"The meetings of the GCC heads have become a routine occurrence, but the results of these meetings are unconvincing, since their strategic plans give no precedence to launching a military industrial project. Nor are there any attempts to become self-sufficient in supplying ourselves with the spare parts, ammunition, and light and medium weaponry that we need [in order to] form a basis for advanced industry. [We must act in this direction] as long as we have abundant funds, as long as we have minds and manpower, and as long as we have the capability to import experts and technology without restriction.

"The Gulf's location, geography, and strategic importance to the entire world have made it a bargaining chip for countries in the region and outside it. The Gulf's oil resources, revenues, and vital position as a passage between land masses have made it a fragile and dangerous region. The British, who were present in the region in the past, the Americans, who are present there now, and the Soviets, who wish [to gain a foothold there] have all set their own interests [above those of the Gulf states].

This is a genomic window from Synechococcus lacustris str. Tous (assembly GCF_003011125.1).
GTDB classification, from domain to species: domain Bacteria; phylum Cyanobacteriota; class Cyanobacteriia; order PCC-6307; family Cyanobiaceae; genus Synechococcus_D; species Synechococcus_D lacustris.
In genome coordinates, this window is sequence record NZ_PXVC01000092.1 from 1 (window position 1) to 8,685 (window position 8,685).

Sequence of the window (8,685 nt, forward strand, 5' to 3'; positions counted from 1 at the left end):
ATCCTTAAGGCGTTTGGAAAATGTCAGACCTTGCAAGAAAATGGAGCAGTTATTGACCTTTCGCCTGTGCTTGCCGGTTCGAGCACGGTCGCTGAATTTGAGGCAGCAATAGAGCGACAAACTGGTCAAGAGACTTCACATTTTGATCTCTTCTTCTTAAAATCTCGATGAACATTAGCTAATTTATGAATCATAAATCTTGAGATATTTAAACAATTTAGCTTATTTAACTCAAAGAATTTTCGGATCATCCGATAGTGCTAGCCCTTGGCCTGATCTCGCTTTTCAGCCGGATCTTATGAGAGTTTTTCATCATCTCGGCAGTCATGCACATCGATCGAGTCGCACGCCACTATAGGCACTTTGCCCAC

"That is why today we are standing on unstable ground, even though we ourselves have no interest in the power struggles that threaten our security. The GCC member countries must talk among themselves, as openly as possible, about the future of their military and political security, and must stand fast in the face of the regional and international forces that are holding them hostage.